A bad credit history can be greatly unsettling and it’s something that you might only find out when you’re eventually refused a loan or mortgage that you desperately need. Many people feel helpless and confused when they realise that their credit history is less than ideal and they’re categorised as being unreliable or untrustworthy. As it’s not something that you’re necessarily taught at school, knowledge on the world of credit often comes from trial and error or learning from the lessons of others. If you have a bad credit history or think you might, here are four simple things that you can do to help yourself out of it.
1. Find out the Cause
There are many things that can cause blemishes on your credit history and some of them you might not even know about. Bad financial behaviour like failing to meet payments on time or having legal action taken against you because you have breached a contract can leave serious marks on your record. The less obvious problems actually come from not borrowing at all. This means that lenders cannot asses your reliability because your credit record is very short or doesn’t exist at all. Similarly if you only borrow small amounts for a short time you can have a worse credit history than those who have taken out loans of large sums for longer. This is because, ultimately, loan companies want to make money so if you can show that you can afford to pay interest on top of your repayments then you are more attractive to them. If you find out that your credit record is bad, then it’s important to first identify what may have caused it so that you can take the right steps forward.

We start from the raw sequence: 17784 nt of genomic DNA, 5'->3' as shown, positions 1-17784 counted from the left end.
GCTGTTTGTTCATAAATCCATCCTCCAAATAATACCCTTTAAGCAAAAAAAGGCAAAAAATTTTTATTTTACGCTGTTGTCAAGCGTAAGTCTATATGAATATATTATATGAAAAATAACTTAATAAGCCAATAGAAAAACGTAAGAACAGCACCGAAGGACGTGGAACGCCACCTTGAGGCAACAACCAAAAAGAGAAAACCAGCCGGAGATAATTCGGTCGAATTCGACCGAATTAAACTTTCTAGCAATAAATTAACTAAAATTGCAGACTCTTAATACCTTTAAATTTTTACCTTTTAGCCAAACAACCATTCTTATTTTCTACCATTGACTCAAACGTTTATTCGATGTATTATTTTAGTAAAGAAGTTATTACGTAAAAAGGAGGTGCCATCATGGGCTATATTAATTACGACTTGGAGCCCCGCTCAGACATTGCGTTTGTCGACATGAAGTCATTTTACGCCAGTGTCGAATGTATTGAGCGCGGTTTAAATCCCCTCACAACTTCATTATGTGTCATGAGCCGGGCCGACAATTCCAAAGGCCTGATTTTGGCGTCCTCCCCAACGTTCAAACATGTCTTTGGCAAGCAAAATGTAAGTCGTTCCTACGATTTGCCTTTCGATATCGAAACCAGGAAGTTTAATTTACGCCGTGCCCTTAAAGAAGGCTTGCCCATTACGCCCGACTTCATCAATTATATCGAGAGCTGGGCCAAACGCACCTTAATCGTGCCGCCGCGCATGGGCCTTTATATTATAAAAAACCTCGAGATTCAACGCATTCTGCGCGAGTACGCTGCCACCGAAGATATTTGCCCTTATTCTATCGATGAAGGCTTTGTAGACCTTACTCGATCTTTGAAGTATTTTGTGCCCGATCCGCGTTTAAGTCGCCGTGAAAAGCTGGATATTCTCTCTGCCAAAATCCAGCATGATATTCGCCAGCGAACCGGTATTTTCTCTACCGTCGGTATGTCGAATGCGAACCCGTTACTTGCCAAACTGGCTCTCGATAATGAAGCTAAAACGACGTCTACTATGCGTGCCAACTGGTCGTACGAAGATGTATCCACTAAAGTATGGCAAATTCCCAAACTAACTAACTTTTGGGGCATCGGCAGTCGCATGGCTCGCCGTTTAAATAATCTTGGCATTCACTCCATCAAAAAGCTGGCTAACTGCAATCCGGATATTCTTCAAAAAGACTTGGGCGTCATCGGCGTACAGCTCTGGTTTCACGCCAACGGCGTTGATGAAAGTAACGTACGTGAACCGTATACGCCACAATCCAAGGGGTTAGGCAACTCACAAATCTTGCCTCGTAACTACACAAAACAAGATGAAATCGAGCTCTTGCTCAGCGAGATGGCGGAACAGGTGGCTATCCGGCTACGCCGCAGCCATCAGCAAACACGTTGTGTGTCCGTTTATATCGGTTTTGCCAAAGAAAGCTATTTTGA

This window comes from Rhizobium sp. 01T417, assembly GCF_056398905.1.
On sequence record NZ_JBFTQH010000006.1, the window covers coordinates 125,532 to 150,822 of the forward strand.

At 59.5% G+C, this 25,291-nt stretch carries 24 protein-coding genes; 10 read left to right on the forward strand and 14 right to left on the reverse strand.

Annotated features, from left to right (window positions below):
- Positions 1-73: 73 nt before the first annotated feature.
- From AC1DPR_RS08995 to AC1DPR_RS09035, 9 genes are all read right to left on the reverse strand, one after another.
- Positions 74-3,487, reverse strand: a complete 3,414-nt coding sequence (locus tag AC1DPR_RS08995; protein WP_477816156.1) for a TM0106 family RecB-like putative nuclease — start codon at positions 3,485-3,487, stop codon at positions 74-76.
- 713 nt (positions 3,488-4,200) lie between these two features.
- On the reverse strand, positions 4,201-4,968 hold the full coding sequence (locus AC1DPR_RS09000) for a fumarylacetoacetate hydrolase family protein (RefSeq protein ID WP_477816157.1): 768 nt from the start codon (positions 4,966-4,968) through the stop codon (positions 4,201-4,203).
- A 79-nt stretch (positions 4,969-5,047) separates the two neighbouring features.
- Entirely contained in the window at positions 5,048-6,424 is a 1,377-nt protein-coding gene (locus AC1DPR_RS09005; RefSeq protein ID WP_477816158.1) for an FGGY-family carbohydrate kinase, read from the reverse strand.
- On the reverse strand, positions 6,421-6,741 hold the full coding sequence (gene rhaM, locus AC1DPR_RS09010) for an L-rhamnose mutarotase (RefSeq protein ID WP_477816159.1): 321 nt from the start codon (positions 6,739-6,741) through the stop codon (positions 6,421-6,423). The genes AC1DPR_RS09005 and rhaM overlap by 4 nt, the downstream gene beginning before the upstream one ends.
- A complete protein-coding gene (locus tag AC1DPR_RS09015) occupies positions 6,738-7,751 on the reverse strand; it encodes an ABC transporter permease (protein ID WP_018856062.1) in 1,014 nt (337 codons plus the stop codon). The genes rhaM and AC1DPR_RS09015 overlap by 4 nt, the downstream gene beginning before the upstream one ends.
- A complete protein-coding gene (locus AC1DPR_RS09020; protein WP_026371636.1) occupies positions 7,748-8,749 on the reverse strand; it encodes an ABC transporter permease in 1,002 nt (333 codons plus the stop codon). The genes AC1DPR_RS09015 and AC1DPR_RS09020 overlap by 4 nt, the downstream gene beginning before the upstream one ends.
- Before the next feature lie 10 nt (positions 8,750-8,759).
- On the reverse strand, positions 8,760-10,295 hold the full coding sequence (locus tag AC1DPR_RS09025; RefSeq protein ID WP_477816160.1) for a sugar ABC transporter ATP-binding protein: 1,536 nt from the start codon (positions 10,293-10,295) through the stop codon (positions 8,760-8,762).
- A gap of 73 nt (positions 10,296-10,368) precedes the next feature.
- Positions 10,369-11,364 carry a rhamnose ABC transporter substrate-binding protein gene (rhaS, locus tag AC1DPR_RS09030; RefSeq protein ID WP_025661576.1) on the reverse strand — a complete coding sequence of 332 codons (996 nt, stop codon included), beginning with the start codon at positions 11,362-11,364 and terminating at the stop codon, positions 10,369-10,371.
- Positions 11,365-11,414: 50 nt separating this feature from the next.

2. Seek Advice to Improve
Next you should seek advice from money advice agencies or from friends or family you know that manage their money well or are in the financial sector. Beware of credit companies who constantly advertise that they can ‘solve all of your credit problems’ and ‘erase bad credit’ as many of them are likely to be scams. The fact is that there are no quick fixes when it comes to improving your credit rating. It takes time, patience and conscious effort with a disciplined budget or debt plan.
3. Make Some Changes
When you have a plan, it’s time to actually implement some changes into your lifestyle and money management habits. There are many ways you can do this depending on what problems you have. One easy way to help payments get transferred on time is by setting up payment reminders on your bills or signing up for direct debit, but make sure you monitor that you have enough in your account first so that you don’t get charged with nasty overheads.
4. Research Your Options
If you are refused a loan or insurance, don’t be afraid to ask for a report on why the company has made this choice. You are entitled to a report within 60 days of receiving the notice so be sure to do some research on your record. Some companies offer special deals for those with poor credit history such as guarantor loans so don’t worry as there are still options available to you. Credit report companies can also provide you with a free credit summary that will help you to spot inaccuracies in your rating.